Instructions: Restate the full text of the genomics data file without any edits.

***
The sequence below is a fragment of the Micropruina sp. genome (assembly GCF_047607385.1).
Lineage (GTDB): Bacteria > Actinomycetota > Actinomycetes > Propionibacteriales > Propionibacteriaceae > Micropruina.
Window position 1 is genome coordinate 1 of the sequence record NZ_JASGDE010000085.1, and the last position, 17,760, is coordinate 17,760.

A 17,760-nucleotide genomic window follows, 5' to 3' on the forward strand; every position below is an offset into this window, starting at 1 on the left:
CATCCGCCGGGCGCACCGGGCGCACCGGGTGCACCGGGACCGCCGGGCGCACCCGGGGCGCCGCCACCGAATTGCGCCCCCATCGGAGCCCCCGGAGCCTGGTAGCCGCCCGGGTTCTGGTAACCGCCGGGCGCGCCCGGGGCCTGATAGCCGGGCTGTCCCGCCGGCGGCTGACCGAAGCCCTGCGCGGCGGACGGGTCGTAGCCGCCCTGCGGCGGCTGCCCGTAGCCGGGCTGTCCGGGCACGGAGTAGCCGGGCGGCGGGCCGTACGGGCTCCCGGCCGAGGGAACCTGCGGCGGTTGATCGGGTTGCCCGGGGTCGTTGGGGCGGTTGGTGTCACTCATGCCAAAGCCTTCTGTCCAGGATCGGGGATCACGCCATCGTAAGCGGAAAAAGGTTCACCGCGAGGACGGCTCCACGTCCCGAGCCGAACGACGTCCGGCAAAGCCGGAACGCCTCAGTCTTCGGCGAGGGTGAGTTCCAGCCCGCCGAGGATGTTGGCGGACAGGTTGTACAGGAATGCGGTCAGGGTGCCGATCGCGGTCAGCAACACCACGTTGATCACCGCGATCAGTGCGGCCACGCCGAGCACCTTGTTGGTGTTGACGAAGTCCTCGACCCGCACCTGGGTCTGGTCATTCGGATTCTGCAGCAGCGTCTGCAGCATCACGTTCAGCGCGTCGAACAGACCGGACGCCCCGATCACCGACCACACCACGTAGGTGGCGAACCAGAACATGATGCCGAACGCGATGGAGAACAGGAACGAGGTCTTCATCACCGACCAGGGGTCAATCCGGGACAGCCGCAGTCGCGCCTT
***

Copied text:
The sequence below is a fragment of the Micropruina sp. genome (assembly GCF_047607385.1).
Lineage (GTDB): Bacteria > Actinomycetota > Actinomycetes > Propionibacteriales > Propionibacteriaceae > Micropruina.
Window position 1 is genome coordinate 1 of the sequence record NZ_JASGDE010000085.1, and the last position, 17,760, is coordinate 17,760.

A 17,760-nucleotide genomic window follows, 5' to 3' on the forward strand; every position below is an offset into this window, starting at 1 on the left:
CATCCGCCGGGCGCACCGGGCGCACCGGGTGCACCGGGACCGCCGGGCGCACCCGGGGCGCCGCCACCGAATTGCGCCCCCATCGGAGCCCCCGGAGCCTGGTAGCCGCCCGGGTTCTGGTAACCGCCGGGCGCGCCCGGGGCCTGATAGCCGGGCTGTCCCGCCGGCGGCTGACCGAAGCCCTGCGCGGCGGACGGGTCGTAGCCGCCCTGCGGCGGCTGCCCGTAGCCGGGCTGTCCGGGCACGGAGTAGCCGGGCGGCGGGCCGTACGGGCTCCCGGCCGAGGGAACCTGCGGCGGTTGATCGGGTTGCCCGGGGTCGTTGGGGCGGTTGGTGTCACTCATGCCAAAGCCTTCTGTCCAGGATCGGGGATCACGCCATCGTAAGCGGAAAAAGGTTCACCGCGAGGACGGCTCCACGTCCCGAGCCGAACGACGTCCGGCAAAGCCGGAACGCCTCAGTCTTCGGCGAGGGTGAGTTCCAGCCCGCCGAGGATGTTGGCGGACAGGTTGTACAGGAATGCGGTCAGGGTGCCGATCGCGGTCAGCAACACCACGTTGATCACCGCGATCAGTGCGGCCACGCCGAGCACCTTGTTGGTGTTGACGAAGTCCTCGACCCGCACCTGGGTCTGGTCATTCGGATTCTGCAGCAGCGTCTGCAGCATCACGTTCAGCGCGTCGAACAGACCGGACGCCCCGATCACCGACCACACCACGTAGGTGGCGAACCAGAACATGATGCCGAACGCGATGGAGAACAGGAACGAGGTCTTCATCACCGACCAGGGGTCAATCCGGGACAGCCGCAGTCGCGCCTT